Sabah's Mustafa Kaya was one of the first journalists to enter Reina nightclub after the deadly terrorist attack that took place in the early hours of 2017. The attack, carried out by Abdulkadir Masharipov, believed to be a Daesh militant, killed 39 people and injured more than 70.
Speaking to Reina employees, who witnessed the deadly shooting, Kaya said the trauma and unanswered questions continue to bug all of them. One witness, Nuretting Özmen, said on the night of the attack, he had to go through two separate control points to get to the club, asking how an armed terrorist was able to make it that far.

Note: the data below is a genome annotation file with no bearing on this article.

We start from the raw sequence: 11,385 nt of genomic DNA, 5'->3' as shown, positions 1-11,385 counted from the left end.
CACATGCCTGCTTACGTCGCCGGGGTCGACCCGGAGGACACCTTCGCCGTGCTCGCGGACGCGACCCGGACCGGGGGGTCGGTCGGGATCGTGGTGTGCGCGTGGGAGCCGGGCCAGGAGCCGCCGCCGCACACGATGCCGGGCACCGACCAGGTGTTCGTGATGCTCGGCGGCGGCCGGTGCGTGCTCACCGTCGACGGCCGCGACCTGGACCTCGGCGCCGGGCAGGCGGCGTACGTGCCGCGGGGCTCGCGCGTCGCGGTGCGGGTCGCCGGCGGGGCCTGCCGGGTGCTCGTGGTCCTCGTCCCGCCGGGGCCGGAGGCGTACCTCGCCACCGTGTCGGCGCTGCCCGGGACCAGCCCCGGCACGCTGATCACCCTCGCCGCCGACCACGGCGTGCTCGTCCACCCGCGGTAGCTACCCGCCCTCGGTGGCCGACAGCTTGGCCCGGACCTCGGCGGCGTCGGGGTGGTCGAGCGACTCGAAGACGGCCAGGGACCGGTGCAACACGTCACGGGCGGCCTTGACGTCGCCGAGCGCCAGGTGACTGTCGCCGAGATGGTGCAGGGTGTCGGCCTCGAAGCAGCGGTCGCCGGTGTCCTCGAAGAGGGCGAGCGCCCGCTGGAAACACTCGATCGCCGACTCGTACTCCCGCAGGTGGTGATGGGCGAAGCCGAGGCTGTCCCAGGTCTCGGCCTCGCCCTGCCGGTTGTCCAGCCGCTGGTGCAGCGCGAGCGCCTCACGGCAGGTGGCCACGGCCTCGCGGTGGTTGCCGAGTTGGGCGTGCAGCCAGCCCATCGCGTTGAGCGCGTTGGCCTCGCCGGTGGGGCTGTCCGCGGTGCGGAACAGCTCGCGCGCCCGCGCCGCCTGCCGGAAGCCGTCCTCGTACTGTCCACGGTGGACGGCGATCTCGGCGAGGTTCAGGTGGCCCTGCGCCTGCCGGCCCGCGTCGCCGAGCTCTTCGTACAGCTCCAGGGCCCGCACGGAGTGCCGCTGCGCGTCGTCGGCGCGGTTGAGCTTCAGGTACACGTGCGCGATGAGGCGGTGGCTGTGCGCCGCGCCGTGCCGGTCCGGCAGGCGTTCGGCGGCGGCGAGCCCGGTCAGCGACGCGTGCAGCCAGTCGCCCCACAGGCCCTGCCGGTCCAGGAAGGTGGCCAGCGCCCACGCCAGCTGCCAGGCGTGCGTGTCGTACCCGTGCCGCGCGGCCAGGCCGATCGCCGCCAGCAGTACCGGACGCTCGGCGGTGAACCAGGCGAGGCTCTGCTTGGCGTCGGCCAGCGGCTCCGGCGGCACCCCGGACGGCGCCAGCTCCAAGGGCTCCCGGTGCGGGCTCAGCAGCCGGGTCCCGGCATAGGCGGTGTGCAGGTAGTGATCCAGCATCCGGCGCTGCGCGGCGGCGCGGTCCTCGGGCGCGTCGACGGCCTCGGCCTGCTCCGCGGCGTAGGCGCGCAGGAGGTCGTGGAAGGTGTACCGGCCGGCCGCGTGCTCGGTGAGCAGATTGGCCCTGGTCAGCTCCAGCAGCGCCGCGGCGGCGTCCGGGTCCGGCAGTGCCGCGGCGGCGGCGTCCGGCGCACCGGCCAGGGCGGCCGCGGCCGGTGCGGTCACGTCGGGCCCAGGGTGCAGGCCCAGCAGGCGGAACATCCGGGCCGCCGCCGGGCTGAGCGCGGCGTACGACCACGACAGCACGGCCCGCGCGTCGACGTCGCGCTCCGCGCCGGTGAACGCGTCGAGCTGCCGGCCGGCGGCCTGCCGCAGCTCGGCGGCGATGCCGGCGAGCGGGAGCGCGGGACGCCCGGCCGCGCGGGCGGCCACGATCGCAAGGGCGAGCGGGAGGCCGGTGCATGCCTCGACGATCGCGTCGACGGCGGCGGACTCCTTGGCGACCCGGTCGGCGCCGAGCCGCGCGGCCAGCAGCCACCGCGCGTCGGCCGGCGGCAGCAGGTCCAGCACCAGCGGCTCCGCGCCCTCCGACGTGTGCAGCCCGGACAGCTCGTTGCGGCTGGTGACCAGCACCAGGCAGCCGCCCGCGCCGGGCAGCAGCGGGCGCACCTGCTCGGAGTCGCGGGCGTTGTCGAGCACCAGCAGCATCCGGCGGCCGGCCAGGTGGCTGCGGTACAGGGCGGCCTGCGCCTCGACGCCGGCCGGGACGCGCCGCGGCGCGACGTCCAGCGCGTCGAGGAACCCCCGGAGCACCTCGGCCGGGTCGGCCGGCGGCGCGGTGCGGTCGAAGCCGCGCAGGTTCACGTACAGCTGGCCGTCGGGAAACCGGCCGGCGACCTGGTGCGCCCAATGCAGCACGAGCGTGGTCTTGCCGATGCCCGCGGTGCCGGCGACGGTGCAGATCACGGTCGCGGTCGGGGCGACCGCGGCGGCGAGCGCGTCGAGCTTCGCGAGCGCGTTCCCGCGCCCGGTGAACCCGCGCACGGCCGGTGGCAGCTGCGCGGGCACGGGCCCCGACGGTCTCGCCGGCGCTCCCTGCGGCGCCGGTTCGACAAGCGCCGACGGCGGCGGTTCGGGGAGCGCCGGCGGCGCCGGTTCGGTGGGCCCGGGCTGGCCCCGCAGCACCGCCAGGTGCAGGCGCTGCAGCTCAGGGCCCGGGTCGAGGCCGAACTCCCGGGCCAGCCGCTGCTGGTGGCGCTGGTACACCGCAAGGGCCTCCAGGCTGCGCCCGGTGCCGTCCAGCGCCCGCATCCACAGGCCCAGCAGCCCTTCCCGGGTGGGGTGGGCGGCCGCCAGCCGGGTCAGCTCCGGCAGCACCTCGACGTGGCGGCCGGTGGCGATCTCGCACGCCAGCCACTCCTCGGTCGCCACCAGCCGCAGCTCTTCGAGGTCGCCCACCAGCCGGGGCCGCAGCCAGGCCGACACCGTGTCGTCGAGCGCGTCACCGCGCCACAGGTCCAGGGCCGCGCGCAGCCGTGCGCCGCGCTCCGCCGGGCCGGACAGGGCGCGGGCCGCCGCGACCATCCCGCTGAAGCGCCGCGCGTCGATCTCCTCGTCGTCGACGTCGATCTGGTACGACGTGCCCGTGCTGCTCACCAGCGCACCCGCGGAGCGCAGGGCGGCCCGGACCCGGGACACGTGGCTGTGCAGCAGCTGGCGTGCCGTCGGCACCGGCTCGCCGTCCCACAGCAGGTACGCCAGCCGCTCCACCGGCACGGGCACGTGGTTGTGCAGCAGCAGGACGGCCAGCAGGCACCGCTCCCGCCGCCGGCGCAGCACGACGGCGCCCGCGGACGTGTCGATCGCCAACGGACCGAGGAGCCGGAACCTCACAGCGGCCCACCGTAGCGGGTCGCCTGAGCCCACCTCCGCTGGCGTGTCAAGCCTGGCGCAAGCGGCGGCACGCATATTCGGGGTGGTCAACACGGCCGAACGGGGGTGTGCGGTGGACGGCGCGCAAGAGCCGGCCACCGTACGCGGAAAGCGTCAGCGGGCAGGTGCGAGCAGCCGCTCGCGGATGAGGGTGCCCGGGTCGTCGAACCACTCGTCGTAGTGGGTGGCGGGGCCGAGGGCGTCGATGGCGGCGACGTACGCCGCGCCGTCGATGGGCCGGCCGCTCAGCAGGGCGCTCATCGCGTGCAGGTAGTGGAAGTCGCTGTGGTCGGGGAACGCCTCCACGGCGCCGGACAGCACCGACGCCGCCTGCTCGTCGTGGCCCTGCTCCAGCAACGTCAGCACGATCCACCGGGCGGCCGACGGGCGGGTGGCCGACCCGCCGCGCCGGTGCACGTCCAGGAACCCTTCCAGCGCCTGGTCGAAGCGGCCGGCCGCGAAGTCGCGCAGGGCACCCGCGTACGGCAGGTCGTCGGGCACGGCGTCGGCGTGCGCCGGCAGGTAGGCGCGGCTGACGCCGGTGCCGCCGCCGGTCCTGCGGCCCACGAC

One photograph that will remain in people's minds is a coat rack, filled with the coats of the victims. Kaya said while he was there, several families of the victims came and went to collect the belongings of their dead loved ones.A crime scene, Reina still carries the wounds of the night, as can be seen from a bullet-ridden gas canister, furniture and broken glasses throughout the venue. Özmen said once the prosecutor concludes the indictment, he expects the nightclub to open its doors once again.
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